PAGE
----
Thursday 22 March 2018

Main banks ordered to explain plans on mortgages

Charlie Weston Personal Finance Editor

THE main banks have been ordered to tell the Government what they are prepared to do to help home- owners in trouble with their mortgages.

Lenders including Bank of Ireland, AIB/EBS, Permanent TSB, Ulster Bank and KBC Bank told Taoiseach Enda Kenny and Tanaiste Eamon Gilmore how they will now offer a range of changes to existing mortgage deals to prevent people declaring themselves bankrupt.

Banks are desperate to avoid people availing of the provisions of a new Bill, which will be published on Friday, to declare themselves bankrupt.

The Cabinet yesterday signed off on the new Bill. It will cut the time someone has to wait for their bankruptcy record to be cleared from 12 to three years.

The Bill will also include a new personal insolvency arrangement (PIA). This arrangement will be agreed outside the courts and will mean some distressed mortgage holders will get some debts written off if they keep to a deal with their banks. But few of these are expected to be offered by banks.

And only in really limited circumstances will distressed homeowners be offered a new debt writedown deal.

The new insolvency laws are designed to force banks and distressed mortgage holders to the negotiating table to deal with out-of-control arrears situations.

Consumers will have the bargaining card of threatening to declare themselves bankrupt if the bank does not come up with a realistic deal to tackle the problematic home loans.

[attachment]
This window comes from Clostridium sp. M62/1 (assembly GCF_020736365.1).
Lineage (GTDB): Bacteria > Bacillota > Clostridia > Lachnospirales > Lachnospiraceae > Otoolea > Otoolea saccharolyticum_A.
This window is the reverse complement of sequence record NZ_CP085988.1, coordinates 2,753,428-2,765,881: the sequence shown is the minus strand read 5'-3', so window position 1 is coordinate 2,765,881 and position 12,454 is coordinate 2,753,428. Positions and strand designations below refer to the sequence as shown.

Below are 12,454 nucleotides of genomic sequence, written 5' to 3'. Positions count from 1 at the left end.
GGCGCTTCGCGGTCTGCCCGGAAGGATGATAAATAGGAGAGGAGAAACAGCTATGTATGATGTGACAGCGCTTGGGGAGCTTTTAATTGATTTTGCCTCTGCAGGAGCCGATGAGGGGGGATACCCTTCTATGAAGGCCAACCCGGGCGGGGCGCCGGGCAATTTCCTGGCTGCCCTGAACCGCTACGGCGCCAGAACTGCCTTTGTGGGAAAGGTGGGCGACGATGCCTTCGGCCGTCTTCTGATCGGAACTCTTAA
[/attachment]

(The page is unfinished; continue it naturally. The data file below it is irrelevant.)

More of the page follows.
Banks are set to have a veto on any debt writedown deal.

To avoid having to do deals as part of the new insolvency laws, banks are set to offer a new range of mortgage arrangements.

AIB told the Government last night it would offer:

• Split mortgages, where some of the mortgage is parked for a while.

• It will also offer mortgage-to-rent schemes where the bank takes the house and rents it back to its former owners.

• Trade-down mortgages, where some negative equity is taken on to a new mortgage on a smaller home.

• And it will offer voluntary 'sale for loss', where the house is sold and the homeowner pays back the balance to AIB through a personal loan.

Only in limited circumstances will banks offer distressed homeowners a new debt writedown deal, or PIA.


Mortgage holders who fail to engage with their banks will be excluded from the new debt writedown laws.

A PIA is for those with debts, including mortgage debt, of between €20,001 and €3m and involves a deal with the banks outside of the courts.

Some of the mortgage debt can be written off, if the bank agrees, at the end of five to six years, provided the customer has met a new agreed repayment schedule.

Those trying to avail of the new PIA scheme will be forced to make a full and honest disclosure of all their assets, income and liabilities, according to government sources. PIA debt deals are expected to be mainly agreed where people give up ownership of their homes.

Irish Independent

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